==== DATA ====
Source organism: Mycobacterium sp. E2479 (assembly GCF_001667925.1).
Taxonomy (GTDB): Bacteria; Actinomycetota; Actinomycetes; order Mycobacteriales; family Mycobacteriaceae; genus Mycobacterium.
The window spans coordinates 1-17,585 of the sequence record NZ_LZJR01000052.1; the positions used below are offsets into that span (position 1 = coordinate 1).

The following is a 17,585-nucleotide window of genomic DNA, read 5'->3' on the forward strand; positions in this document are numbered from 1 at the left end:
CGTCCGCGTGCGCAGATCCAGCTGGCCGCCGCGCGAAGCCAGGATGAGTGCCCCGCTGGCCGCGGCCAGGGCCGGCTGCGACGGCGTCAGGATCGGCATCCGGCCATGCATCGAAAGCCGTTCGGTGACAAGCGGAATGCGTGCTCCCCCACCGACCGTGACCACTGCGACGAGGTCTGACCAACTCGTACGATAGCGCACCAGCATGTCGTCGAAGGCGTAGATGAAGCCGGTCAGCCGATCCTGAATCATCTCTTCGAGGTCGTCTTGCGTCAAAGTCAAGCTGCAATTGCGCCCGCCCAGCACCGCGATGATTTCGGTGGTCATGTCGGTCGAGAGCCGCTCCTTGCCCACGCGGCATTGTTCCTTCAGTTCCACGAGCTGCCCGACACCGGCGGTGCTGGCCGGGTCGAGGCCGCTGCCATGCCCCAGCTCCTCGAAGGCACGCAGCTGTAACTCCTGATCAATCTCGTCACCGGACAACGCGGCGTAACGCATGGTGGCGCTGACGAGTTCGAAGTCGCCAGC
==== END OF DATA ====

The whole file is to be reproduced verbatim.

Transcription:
Source organism: Mycobacterium sp. E2479 (assembly GCF_001667925.1).
Taxonomy (GTDB): Bacteria; Actinomycetota; Actinomycetes; order Mycobacteriales; family Mycobacteriaceae; genus Mycobacterium.
The window spans coordinates 1-17,585 of the sequence record NZ_LZJR01000052.1; the positions used below are offsets into that span (position 1 = coordinate 1).

The following is a 17,585-nucleotide window of genomic DNA, read 5'->3' on the forward strand; positions in this document are numbered from 1 at the left end:
CGTCCGCGTGCGCAGATCCAGCTGGCCGCCGCGCGAAGCCAGGATGAGTGCCCCGCTGGCCGCGGCCAGGGCCGGCTGCGACGGCGTCAGGATCGGCATCCGGCCATGCATCGAAAGCCGTTCGGTGACAAGCGGAATGCGTGCTCCCCCACCGACCGTGACCACTGCGACGAGGTCTGACCAACTCGTACGATAGCGCACCAGCATGTCGTCGAAGGCGTAGATGAAGCCGGTCAGCCGATCCTGAATCATCTCTTCGAGGTCGTCTTGCGTCAAAGTCAAGCTGCAATTGCGCCCGCCCAGCACCGCGATGATTTCGGTGGTCATGTCGGTCGAGAGCCGCTCCTTGCCCACGCGGCATTGTTCCTTCAGTTCCACGAGCTGCCCGACACCGGCGGTGCTGGCCGGGTCGAGGCCGCTGCCATGCCCCAGCTCCTCGAAGGCACGCAGCTGTAACTCCTGATCAATCTCGTCACCGGACAACGCGGCGTAACGCATGGTGGCGCTGACGAGTTCGAAGTCGCCAGC